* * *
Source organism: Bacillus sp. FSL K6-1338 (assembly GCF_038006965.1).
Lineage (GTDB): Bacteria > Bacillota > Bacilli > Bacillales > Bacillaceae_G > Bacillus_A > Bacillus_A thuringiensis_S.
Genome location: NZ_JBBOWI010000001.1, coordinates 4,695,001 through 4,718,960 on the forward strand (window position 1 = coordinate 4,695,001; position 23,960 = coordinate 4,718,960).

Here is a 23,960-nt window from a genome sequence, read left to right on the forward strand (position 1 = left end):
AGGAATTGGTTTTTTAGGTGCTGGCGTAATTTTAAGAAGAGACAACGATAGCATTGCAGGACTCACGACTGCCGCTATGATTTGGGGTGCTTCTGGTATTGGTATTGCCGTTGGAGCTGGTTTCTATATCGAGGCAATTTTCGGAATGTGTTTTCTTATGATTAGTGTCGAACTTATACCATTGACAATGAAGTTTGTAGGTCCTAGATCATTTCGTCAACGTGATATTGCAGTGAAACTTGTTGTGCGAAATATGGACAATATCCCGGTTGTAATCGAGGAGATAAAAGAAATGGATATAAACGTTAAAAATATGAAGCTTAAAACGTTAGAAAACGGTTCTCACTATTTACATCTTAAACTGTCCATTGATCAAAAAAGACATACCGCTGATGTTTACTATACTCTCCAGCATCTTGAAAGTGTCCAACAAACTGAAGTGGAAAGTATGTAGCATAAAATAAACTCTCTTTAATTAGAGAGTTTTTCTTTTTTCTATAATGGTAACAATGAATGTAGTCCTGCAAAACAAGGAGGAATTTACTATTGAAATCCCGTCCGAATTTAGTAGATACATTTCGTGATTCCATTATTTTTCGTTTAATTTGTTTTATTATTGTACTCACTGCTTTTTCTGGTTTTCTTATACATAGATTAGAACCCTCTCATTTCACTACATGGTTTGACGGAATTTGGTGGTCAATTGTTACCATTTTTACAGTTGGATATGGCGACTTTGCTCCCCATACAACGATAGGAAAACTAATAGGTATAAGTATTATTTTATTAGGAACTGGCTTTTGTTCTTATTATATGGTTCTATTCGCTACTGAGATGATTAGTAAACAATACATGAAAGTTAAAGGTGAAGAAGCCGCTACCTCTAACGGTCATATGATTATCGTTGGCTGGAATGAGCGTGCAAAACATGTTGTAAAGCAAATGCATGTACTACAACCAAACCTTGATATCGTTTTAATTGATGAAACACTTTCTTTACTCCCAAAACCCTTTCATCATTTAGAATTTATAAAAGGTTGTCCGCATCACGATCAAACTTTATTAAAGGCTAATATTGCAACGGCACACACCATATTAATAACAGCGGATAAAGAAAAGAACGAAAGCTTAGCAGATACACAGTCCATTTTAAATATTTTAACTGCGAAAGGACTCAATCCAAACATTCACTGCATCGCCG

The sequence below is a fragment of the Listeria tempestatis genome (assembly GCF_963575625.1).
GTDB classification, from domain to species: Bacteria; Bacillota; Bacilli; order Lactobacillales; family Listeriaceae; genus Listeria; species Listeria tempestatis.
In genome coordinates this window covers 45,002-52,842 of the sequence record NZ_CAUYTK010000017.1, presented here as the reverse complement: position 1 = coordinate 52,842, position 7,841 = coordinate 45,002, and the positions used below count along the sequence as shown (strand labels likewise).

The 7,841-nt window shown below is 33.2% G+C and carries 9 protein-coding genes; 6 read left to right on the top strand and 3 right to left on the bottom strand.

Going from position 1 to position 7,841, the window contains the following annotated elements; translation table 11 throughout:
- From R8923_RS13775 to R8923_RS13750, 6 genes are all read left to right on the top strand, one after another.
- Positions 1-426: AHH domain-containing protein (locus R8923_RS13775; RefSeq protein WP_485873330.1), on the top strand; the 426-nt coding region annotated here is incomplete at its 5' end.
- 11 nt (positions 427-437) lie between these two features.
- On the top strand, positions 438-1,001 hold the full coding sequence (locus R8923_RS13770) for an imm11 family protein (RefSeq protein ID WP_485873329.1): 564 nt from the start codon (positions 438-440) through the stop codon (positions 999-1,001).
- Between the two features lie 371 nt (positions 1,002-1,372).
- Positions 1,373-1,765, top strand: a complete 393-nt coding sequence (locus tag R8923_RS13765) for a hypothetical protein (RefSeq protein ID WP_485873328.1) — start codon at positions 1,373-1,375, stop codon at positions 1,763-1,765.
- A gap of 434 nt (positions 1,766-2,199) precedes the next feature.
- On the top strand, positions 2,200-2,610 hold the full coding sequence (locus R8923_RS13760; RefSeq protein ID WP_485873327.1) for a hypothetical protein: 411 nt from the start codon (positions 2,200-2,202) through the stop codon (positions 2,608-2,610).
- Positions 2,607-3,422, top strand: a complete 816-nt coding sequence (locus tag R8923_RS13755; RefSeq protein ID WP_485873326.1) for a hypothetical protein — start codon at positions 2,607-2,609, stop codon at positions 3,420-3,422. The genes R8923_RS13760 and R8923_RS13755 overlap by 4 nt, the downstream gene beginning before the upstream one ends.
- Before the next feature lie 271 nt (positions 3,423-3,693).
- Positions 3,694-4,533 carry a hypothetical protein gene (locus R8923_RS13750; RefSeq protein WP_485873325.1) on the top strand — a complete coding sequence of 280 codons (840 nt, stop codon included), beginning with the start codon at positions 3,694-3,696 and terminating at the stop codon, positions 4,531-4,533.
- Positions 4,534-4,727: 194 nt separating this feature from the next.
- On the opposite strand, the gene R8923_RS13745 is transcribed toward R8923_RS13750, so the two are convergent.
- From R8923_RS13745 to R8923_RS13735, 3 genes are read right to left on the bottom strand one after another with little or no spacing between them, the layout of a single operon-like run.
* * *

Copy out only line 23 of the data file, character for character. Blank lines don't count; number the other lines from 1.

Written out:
- On the opposite strand, the gene R8923_RS13745 is transcribed toward R8923_RS13750, so the two are convergent.